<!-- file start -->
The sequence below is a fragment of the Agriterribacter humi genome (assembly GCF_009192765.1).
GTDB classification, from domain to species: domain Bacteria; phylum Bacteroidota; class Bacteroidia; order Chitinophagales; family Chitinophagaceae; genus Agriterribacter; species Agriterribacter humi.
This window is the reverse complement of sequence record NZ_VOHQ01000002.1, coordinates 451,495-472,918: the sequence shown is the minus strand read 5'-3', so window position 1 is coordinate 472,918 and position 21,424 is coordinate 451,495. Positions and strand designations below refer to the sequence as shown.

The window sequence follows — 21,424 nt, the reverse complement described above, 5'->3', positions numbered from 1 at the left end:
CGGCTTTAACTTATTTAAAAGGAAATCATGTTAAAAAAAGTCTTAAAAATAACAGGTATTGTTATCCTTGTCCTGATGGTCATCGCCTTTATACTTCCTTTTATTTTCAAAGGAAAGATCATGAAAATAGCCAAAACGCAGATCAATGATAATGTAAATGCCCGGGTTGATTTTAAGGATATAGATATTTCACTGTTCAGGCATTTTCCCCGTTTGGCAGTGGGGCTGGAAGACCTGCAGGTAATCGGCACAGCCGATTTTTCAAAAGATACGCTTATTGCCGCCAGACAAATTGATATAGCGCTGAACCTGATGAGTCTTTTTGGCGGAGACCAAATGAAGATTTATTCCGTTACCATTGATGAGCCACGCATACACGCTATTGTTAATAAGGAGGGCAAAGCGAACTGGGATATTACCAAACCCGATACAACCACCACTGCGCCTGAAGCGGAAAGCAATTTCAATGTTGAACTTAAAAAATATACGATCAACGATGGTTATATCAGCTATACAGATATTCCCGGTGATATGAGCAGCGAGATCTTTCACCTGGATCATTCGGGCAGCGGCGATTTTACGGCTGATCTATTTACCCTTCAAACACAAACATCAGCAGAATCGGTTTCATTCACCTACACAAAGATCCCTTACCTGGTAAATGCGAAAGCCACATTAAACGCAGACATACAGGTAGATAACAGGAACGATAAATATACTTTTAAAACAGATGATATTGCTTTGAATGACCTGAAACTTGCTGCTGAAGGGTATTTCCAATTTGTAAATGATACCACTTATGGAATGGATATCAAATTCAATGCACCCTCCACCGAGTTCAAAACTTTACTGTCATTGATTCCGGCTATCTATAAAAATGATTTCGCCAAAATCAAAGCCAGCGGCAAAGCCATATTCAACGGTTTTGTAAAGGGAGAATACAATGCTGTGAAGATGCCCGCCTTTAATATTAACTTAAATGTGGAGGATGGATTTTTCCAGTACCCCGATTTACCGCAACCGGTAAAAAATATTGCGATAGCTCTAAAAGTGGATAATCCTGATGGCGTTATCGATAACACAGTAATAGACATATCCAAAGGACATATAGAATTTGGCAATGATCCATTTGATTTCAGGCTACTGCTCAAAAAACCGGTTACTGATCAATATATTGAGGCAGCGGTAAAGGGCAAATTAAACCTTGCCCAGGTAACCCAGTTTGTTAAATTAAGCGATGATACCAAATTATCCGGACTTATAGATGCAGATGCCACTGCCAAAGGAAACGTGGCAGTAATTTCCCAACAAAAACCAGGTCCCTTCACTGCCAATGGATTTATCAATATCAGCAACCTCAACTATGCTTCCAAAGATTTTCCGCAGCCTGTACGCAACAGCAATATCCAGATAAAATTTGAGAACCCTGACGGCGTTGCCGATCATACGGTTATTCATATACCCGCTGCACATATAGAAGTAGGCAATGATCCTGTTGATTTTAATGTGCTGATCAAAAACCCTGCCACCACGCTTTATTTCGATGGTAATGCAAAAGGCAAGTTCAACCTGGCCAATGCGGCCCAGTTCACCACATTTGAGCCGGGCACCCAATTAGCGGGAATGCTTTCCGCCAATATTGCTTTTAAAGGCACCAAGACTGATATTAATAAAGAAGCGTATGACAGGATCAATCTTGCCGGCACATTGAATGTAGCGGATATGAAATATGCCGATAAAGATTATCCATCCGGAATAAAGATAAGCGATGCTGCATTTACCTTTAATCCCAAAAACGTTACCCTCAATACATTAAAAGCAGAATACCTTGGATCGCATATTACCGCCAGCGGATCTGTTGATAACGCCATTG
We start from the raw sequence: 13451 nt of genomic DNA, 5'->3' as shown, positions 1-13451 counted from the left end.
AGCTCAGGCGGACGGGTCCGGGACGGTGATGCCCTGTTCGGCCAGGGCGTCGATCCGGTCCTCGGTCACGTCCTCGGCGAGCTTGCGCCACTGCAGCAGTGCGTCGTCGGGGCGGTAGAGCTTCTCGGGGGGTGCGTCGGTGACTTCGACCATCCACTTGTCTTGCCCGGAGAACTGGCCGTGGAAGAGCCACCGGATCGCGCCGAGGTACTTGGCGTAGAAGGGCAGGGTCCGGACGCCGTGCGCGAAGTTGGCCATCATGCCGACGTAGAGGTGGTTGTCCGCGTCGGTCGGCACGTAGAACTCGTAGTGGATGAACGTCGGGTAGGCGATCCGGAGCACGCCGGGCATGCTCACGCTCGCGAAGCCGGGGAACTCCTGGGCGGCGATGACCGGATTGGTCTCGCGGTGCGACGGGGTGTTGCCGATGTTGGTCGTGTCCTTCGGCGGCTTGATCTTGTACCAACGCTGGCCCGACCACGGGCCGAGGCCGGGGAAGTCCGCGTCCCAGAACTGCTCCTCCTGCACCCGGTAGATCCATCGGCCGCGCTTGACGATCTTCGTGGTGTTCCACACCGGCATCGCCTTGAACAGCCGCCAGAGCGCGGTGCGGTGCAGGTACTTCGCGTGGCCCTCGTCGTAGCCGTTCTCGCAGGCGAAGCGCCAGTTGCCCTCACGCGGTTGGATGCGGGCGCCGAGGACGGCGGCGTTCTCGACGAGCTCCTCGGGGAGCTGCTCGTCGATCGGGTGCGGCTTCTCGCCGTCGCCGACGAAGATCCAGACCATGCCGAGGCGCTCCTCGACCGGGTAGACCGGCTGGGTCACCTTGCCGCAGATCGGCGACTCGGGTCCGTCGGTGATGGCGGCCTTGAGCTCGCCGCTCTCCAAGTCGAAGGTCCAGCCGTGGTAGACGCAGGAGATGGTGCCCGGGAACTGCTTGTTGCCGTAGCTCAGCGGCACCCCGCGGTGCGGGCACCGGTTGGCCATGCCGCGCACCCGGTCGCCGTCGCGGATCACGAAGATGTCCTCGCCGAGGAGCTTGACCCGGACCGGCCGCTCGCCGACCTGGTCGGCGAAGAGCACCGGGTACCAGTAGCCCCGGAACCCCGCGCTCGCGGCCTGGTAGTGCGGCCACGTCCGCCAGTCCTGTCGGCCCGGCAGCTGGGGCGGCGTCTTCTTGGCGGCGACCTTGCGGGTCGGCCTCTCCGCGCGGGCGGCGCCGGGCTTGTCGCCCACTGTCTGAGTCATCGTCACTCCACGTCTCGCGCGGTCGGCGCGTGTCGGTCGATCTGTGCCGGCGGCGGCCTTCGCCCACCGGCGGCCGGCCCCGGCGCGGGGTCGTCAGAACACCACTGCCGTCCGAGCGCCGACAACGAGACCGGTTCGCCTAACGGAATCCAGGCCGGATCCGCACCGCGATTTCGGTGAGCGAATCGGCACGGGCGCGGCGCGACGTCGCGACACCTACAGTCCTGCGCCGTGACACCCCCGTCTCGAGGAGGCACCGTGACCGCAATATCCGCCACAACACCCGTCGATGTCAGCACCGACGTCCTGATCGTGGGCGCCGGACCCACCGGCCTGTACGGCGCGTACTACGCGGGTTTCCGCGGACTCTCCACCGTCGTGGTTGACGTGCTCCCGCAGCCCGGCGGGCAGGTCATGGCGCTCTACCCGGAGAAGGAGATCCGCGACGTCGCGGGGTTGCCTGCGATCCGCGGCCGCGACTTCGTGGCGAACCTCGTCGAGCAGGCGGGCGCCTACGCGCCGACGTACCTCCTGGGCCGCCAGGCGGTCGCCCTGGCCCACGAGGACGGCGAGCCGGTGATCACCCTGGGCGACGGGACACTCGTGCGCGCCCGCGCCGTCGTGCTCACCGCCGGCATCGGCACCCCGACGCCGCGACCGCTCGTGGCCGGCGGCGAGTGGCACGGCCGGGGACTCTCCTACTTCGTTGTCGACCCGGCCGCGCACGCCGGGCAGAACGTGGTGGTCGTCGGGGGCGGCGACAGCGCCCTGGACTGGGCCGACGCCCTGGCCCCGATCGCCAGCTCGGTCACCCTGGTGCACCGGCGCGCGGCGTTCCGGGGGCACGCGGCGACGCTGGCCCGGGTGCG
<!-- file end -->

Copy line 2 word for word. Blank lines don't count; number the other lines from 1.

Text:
GTDB classification, from domain to species: domain Bacteria; phylum Bacteroidota; class Bacteroidia; order Chitinophagales; family Chitinophagaceae; genus Agriterribacter; species Agriterribacter humi.